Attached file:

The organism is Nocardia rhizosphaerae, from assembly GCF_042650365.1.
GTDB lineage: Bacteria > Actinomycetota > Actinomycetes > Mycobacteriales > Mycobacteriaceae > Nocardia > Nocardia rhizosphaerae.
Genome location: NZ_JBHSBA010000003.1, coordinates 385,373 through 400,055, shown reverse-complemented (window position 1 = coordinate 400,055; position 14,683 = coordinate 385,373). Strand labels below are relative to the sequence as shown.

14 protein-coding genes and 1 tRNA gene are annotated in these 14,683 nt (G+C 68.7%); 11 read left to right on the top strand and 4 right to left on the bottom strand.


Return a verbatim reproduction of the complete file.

The organism is Nocardia rhizosphaerae, from assembly GCF_042650365.1.
GTDB lineage: Bacteria > Actinomycetota > Actinomycetes > Mycobacteriales > Mycobacteriaceae > Nocardia > Nocardia rhizosphaerae.
Genome location: NZ_JBHSBA010000003.1, coordinates 385,373 through 400,055, shown reverse-complemented (window position 1 = coordinate 400,055; position 14,683 = coordinate 385,373). Strand labels below are relative to the sequence as shown.

14 protein-coding genes and 1 tRNA gene are annotated in these 14,683 nt (G+C 68.7%); 11 read left to right on the top strand and 4 right to left on the bottom strand.